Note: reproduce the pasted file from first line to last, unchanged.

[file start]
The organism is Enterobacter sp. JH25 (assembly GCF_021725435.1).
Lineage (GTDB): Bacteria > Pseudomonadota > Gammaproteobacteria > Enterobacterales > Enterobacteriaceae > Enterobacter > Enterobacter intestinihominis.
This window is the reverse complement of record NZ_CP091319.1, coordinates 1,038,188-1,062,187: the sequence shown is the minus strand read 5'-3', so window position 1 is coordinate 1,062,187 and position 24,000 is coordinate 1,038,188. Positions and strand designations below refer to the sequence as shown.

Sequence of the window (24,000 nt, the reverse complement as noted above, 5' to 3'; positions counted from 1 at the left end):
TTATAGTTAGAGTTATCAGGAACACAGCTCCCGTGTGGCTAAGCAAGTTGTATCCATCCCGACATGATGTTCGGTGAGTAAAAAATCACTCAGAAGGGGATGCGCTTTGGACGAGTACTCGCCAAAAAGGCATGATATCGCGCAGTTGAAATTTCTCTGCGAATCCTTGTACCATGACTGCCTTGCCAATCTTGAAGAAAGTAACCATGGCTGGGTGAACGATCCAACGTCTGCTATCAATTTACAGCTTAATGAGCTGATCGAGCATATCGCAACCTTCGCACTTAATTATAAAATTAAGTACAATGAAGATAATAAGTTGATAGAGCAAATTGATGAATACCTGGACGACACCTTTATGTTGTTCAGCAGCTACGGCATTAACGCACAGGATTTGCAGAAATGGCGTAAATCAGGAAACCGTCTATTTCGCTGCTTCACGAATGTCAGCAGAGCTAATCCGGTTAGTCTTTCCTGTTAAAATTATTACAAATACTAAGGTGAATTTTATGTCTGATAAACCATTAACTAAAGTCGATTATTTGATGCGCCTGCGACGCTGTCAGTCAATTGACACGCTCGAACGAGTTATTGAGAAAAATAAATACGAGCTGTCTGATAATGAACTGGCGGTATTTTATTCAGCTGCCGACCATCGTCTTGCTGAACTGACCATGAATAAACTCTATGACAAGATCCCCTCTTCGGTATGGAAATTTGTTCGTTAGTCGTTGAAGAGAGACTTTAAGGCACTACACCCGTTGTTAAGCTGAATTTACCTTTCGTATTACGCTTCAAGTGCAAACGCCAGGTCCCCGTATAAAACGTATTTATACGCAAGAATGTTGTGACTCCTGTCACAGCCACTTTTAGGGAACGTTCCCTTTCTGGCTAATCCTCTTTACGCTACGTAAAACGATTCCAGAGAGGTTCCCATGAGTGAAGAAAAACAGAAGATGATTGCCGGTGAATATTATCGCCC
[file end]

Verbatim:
The organism is Enterobacter sp. JH25 (assembly GCF_021725435.1).
Lineage (GTDB): Bacteria > Pseudomonadota > Gammaproteobacteria > Enterobacterales > Enterobacteriaceae > Enterobacter > Enterobacter intestinihominis.
This window is the reverse complement of record NZ_CP091319.1, coordinates 1,038,188-1,062,187: the sequence shown is the minus strand read 5'-3', so window position 1 is coordinate 1,062,187 and position 24,000 is coordinate 1,038,188. Positions and strand designations below refer to the sequence as shown.

Sequence of the window (24,000 nt, the reverse complement as noted above, 5' to 3'; positions counted from 1 at the left end):
TTATAGTTAGAGTTATCAGGAACACAGCTCCCGTGTGGCTAAGCAAGTTGTATCCATCCCGACATGATGTTCGGTGAGTAAAAAATCACTCAGAAGGGGATGCGCTTTGGACGAGTACTCGCCAAAAAGGCATGATATCGCGCAGTTGAAATTTCTCTGCGAATCCTTGTACCATGACTGCCTTGCCAATCTTGAAGAAAGTAACCATGGCTGGGTGAACGATCCAACGTCTGCTATCAATTTACAGCTTAATGAGCTGATCGAGCATATCGCAACCTTCGCACTTAATTATAAAATTAAGTACAATGAAGATAATAAGTTGATAGAGCAAATTGATGAATACCTGGACGACACCTTTATGTTGTTCAGCAGCTACGGCATTAACGCACAGGATTTGCAGAAATGGCGTAAATCAGGAAACCGTCTATTTCGCTGCTTCACGAATGTCAGCAGAGCTAATCCGGTTAGTCTTTCCTGTTAAAATTATTACAAATACTAAGGTGAATTTTATGTCTGATAAACCATTAACTAAAGTCGATTATTTGATGCGCCTGCGACGCTGTCAGTCAATTGACACGCTCGAACGAGTTATTGAGAAAAATAAATACGAGCTGTCTGATAATGAACTGGCGGTATTTTATTCAGCTGCCGACCATCGTCTTGCTGAACTGACCATGAATAAACTCTATGACAAGATCCCCTCTTCGGTATGGAAATTTGTTCGTTAGTCGTTGAAGAGAGACTTTAAGGCACTACACCCGTTGTTAAGCTGAATTTACCTTTCGTATTACGCTTCAAGTGCAAACGCCAGGTCCCCGTATAAAACGTATTTATACGCAAGAATGTTGTGACTCCTGTCACAGCCACTTTTAGGGAACGTTCCCTTTCTGGCTAATCCTCTTTACGCTACGTAAAACGATTCCAGAGAGGTTCCCATGAGTGAAGAAAAACAGAAGATGATTGCCGGTGAATATTATCGCCC